I have known Mariane Pearl for fifteen years, as a friend, mother, journalist, champion of the voices of women and an unconquerable spirit. We came together over a shared concern for displaced people, and in 2007, I had the privilege of being involved in a film based on her book A Mighty Heart. Eighteen years after her beloved husband, Wall Street Journal reporter Daniel Pearl, was murdered at the hands of terrorists in Pakistan, I spoke to her about overcoming trauma, raising a child in the wake of a tragedy, and her perspective on world events.
I rang you as soon as I heard the news that a Court in Pakistan had overturned the convictions of the four men accused of killing Danny, finding them guilty of kidnapping but not murder. The men were later rearrested. You spoke instead about people in Spain—where you live—suffering in hospital without their families. It said a lot to me that you were thinking of others. Could you share your thoughts on the Court’s decision? The facts are clear and those responsible for Danny’s death belong in prison. The other day, Adam’s honorary godfather called me from Pakistan. He wanted to share that everyone in both his professional and private surroundings was outraged by the attempt to reverse Omar Sheikh’s sentence. That means everything to me. When I left Pakistan pregnant with Adam, hundreds of Pakistani citizens wrote to me, adding their names and contacts so I could see that they didn’t fear reprisal for supporting us. I am not interested in revenge on terrorists’ terms. What matters most is how other people react, that is where we have a margin to grow as a world: each individual’s sense of integrity is our collective source of hope.
Can you speak a little more about that? Terrorism would have won if I had lost my faith in mankind but the opposite happened. I believe even more in people’s potential to remain dignified and empathetic and I believe in people who strive for justice and the greater good. The more they hate the more I love, the more they spread fear the more I spread hope. Meanwhile, Adam embraces life, and Sheikh was never able to claim Danny’s legacy. Adam wants to study physics and philosophy. He’s also a talented guitar player and graphic artist who is teaching himself Arabic. He’s going to Harvard. We have won this war, me and all those like you who have helped him grow. P.S. I’ve told Adam that I am embarrassing him, but it’s all your fault. He said okay.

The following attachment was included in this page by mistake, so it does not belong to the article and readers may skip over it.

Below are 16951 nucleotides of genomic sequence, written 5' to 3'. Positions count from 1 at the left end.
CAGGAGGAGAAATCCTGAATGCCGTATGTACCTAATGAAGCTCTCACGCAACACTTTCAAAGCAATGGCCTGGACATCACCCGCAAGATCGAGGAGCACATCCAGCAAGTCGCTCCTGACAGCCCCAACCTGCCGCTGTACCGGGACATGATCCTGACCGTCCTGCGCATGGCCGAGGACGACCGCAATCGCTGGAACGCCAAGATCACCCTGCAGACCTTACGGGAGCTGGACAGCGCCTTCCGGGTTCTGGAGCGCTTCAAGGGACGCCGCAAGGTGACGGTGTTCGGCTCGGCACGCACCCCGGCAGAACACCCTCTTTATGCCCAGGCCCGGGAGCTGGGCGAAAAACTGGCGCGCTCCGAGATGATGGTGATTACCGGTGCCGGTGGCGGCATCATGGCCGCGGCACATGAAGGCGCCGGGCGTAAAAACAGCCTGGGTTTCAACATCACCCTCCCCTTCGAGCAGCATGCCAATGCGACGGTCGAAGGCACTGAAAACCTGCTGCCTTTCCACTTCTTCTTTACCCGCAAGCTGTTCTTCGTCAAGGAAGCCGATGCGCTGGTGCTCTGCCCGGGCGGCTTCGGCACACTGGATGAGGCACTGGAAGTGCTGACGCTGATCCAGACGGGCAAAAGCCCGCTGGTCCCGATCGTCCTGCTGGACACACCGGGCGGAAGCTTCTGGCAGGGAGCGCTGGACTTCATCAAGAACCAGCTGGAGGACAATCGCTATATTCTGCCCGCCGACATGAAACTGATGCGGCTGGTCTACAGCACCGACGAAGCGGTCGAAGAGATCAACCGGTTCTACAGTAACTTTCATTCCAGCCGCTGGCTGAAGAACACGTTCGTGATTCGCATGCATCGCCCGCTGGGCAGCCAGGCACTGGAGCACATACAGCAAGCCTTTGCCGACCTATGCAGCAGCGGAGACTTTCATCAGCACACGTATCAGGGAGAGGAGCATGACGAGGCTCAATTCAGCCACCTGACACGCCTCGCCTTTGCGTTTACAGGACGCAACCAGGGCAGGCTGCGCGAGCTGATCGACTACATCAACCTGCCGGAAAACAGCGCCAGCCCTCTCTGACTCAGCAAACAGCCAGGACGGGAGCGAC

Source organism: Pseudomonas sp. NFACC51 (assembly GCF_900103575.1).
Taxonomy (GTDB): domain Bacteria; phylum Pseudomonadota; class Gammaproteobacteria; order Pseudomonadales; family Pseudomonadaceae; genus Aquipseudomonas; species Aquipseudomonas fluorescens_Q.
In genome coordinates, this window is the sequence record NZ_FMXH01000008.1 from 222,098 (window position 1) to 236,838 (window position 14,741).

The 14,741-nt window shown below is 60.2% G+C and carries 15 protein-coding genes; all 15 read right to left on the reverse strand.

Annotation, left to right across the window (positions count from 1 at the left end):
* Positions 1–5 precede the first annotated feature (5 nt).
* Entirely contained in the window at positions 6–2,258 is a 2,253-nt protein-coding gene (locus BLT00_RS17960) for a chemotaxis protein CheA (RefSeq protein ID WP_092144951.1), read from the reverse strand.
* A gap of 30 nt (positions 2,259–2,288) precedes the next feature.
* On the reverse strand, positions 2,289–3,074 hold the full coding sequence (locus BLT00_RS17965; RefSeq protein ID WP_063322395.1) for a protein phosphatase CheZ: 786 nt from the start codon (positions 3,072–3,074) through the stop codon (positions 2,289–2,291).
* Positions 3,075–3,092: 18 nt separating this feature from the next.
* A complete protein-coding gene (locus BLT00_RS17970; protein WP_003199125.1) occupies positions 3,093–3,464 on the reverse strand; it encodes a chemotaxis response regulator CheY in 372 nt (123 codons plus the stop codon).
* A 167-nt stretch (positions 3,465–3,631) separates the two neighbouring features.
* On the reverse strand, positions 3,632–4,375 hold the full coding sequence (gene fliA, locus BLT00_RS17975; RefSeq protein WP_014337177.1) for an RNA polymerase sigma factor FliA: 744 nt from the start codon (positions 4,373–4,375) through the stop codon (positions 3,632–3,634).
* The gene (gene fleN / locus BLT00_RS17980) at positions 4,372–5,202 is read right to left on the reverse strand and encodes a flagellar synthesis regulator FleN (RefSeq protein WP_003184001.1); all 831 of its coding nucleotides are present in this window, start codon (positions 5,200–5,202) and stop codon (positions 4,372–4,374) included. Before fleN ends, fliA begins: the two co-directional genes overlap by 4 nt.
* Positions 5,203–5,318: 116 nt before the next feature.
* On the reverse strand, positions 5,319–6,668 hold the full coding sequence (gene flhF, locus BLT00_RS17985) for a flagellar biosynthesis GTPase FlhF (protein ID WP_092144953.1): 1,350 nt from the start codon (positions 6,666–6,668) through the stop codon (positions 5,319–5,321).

I remember, like it was yesterday, Maddox and Adam sitting in your apartment in New York watching the Jungle Book while we were trying to make pasta. And now they are college students. I often think about the fact that when you lost Danny, you were pregnant with Adam. Was there a promise you made to yourself or to him that got you through? When we got married Danny wrote a marriage vow that read: “Turn our lives into a work of literature”. After he passed away, I understood what he really meant beyond the romantic thought itself. I promised him to honor our narrative of peace and understanding. I promised to keep listening to Led Zeppelin in the mornings. And that I would fight back every time despair and pain lodged in my head, advising me to give up on myself and others. I promised to keep exploring the human race and through storytelling, shine a light on people who are both the opposite and the antidotes to terror. As for Adam, when he was born my first thought was a promise: that I would guard his integrity and freedom as fiercely as one of those sculpted two-headed, fire-spitting lions that adorn the entrance of our building.
How do you talk to children about hard realities? I believe in taking children seriously while respecting their rights to be children. In my own family, my father’s suicide remained a secret until I was 17. As a teenager, I knew he didn’t just die by accident as I was told, and that was very scary. When I discovered his suicide note, it was an odd but powerful relief. When I found out, we still were not allowed to talk about him though. I believe proper communication would have spared me a lot of angst. Children don’t belong to anybody but themselves and they are entitled to their realities.